December President's Message

When I think about the people who make up our industry, the word “survivor” comes to mind.  When the real estate market crashed in 2008, many companies and individuals left the industry.  But together, we survived.  And then the new HUD came out in 2010 with all its buckets and tolerances, and we took classes together and survived that too.  And then the CFPB’s TRID Rule was implemented in 2015 and we once again had to revise our forms and processes and yet—together—we survived.  And we have not yet been replaced by national title companies or AI.  Together, we have survived all these challenges to our industry.

I see a new challenge to our industry.  And you can see it too.  Just think about who you do business with today.  How many people do you work with in their 20’s?  How about 30’s?  What I am saying is that most of us are closer to the end of our career than to the beginning.  Just think what our industry might look like in 20 years, 15 years, or even 10.  There are going to be a lot of empty seats in our offices.
This challenge to our industry is known as the “silver tsunami”—the fact that our industry is dominated by more mature, experienced individuals that will soon be leaving the industry one way or another.  And yet there is not a balancing segment of younger, inexperienced individuals coming into our industry.  If we are to survive this new challenge to our industry—this silver tsunami—we need these younger, inexperienced individuals to come into our industry and learn from those that are more experienced before these veterans leave the industry. 
Just imagine for a moment what would happen to our industry if that did not happen.  Imagine that the silver tsunami comes and goes, so a large segment of title and settlement veterans leave the industry in a short period of time, only to be replaced by people who have little or no experience.  What happens to an industry that is dominated by people who—in large part—do not know what they are doing? 
If the answer to that question troubles you like it troubles me, then the next logical question is, “How do we attract fresh blood to our industry now so that those of us who are more experienced have an opportunity to pass on our experience to the next generation of title and settlement professionals?”  I think that if I reached out and asked each one of you, “How did you find your way into this industry?”, no one is going to say anything like, “Ever since I was a little child, I wanted to grow up to be a title professional!”  I mean, who says that, right?  No one knows our industry even exists, right?  Instead, what you are going to say in answer to my question is some unique story of how one day you got sucked into this industry and thrown into the fire and now—somehow—here you are.  Am I right?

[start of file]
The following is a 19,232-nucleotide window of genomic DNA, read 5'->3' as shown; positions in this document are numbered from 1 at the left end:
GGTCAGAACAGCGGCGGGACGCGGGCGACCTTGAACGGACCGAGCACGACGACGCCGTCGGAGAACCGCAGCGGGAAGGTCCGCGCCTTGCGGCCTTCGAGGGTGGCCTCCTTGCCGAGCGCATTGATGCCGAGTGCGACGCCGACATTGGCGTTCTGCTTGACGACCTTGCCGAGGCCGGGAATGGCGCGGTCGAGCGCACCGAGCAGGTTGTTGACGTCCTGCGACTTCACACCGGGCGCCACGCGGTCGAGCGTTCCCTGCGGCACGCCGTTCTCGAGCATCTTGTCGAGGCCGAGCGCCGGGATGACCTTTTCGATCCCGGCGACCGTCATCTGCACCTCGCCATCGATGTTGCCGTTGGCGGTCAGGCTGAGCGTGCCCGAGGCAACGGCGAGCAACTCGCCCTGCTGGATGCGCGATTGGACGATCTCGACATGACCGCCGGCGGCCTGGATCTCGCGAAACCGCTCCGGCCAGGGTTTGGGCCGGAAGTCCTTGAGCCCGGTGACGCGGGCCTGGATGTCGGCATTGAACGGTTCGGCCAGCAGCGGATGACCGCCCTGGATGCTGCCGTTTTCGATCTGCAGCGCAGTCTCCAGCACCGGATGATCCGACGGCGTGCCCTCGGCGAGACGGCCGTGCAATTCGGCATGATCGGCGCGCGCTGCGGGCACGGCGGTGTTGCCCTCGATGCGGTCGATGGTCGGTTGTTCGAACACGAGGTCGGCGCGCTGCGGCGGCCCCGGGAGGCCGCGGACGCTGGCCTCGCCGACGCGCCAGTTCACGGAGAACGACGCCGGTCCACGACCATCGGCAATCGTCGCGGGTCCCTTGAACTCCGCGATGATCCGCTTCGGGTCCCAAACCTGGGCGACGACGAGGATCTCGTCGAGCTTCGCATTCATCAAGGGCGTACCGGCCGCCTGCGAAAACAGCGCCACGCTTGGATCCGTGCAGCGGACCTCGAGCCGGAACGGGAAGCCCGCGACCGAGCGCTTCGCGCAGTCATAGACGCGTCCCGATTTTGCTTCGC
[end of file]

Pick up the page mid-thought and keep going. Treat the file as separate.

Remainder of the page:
Should we depend on all that fire and happenstance to attract the next generation of title professionals?  It doesn’t have to be that way.  The reason you got here through happenstance, and the reason that folks out there don’t know that this industry even exists, is due in large part by that fact that there is no comprehensive educational path to train people for a career in our industry, to reach out to people in college—or even high school—and say, “There is a bright future for you in the title and settlement industry.  Here is how you get from where you are to where we are.”
I submit to you, that if we are going to survive this next great challenge to our industry—the silver tsunami—we must start working together now towards developing a comprehensive training program that attracts the next generation of title and settlement professionals, giving them a viable career path.
This makes sense—not only if we are to survive together as an industry, but so that we can thrive together as an industry.  Attracting and training fresh blood to our industry means more competent people in our industry, more people who know what our industry is all about, more people to value the services that we provide.
Wouldn’t you want to work in an industry like that?  I would.  And I intend to.  That is why I am asking for your help.  A training path like the one that I am describing doesn’t happen overnight, and it can’t be accomplished by just a few people.  I admit—I’m not sure exactly sure what it should look like.  Does it include college courses?  Internships?  Training certifications?  College degrees?  Perhaps—those all sound like great ideas.  Again, I’m not sure exactly what such a career path should look like.  But I am sure that if we are to survive and thrive together as an industry, we need something like this. 
In light of all this, the VLTA Board of Directors has recently developed a Workforce Development Task Force to explore all facets of industry-specific education and professional development—to include higher education in conjunction with the Virginia Community College System.  The Task Force will review current national programs, consult with outside educational agencies, and develop strategies that promote a career in the land title industry—all with an end goal of developing recommendations to the VLTA Board regarding potential programs and initiatives to increase the land title workforce in the Commonwealth of Virginia. 
For anyone interested in serving on this Task Force, please email your professional bio/resume to with the subject heading “VLTA Workforce Task Force”.
We can all play a part, big and small.  I am committed to playing my part in this endeavor, and I look forward to working with all of you as you play your part—whatever that is—as we survive and thrive—together. 

Megan Meloon
VLTA President, 2019/2020